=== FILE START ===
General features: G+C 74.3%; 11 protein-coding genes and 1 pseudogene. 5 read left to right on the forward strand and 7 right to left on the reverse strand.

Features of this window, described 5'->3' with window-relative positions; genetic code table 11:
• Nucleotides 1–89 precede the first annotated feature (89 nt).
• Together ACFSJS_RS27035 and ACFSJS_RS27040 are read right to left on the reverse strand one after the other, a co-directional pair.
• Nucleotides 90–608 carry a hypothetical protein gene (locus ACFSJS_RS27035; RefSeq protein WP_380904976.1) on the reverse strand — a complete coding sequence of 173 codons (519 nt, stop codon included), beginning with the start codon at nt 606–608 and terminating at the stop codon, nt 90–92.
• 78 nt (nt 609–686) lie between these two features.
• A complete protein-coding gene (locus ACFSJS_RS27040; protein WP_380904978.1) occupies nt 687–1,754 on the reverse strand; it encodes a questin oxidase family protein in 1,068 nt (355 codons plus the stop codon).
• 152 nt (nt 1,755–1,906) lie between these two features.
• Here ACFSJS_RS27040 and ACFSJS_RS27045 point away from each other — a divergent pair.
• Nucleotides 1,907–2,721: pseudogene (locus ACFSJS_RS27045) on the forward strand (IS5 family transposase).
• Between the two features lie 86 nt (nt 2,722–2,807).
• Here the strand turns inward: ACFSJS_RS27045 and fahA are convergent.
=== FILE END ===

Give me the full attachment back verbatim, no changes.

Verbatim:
General features: G+C 74.3%; 11 protein-coding genes and 1 pseudogene. 5 read left to right on the forward strand and 7 right to left on the reverse strand.

Features of this window, described 5'->3' with window-relative positions; genetic code table 11:
• Nucleotides 1–89 precede the first annotated feature (89 nt).
• Together ACFSJS_RS27035 and ACFSJS_RS27040 are read right to left on the reverse strand one after the other, a co-directional pair.
• Nucleotides 90–608 carry a hypothetical protein gene (locus ACFSJS_RS27035; RefSeq protein WP_380904976.1) on the reverse strand — a complete coding sequence of 173 codons (519 nt, stop codon included), beginning with the start codon at nt 606–608 and terminating at the stop codon, nt 90–92.
• 78 nt (nt 609–686) lie between these two features.
• A complete protein-coding gene (locus ACFSJS_RS27040; protein WP_380904978.1) occupies nt 687–1,754 on the reverse strand; it encodes a questin oxidase family protein in 1,068 nt (355 codons plus the stop codon).
• 152 nt (nt 1,755–1,906) lie between these two features.
• Here ACFSJS_RS27040 and ACFSJS_RS27045 point away from each other — a divergent pair.
• Nucleotides 1,907–2,721: pseudogene (locus ACFSJS_RS27045) on the forward strand (IS5 family transposase).
• Between the two features lie 86 nt (nt 2,722–2,807).
• Here the strand turns inward: ACFSJS_RS27045 and fahA are convergent.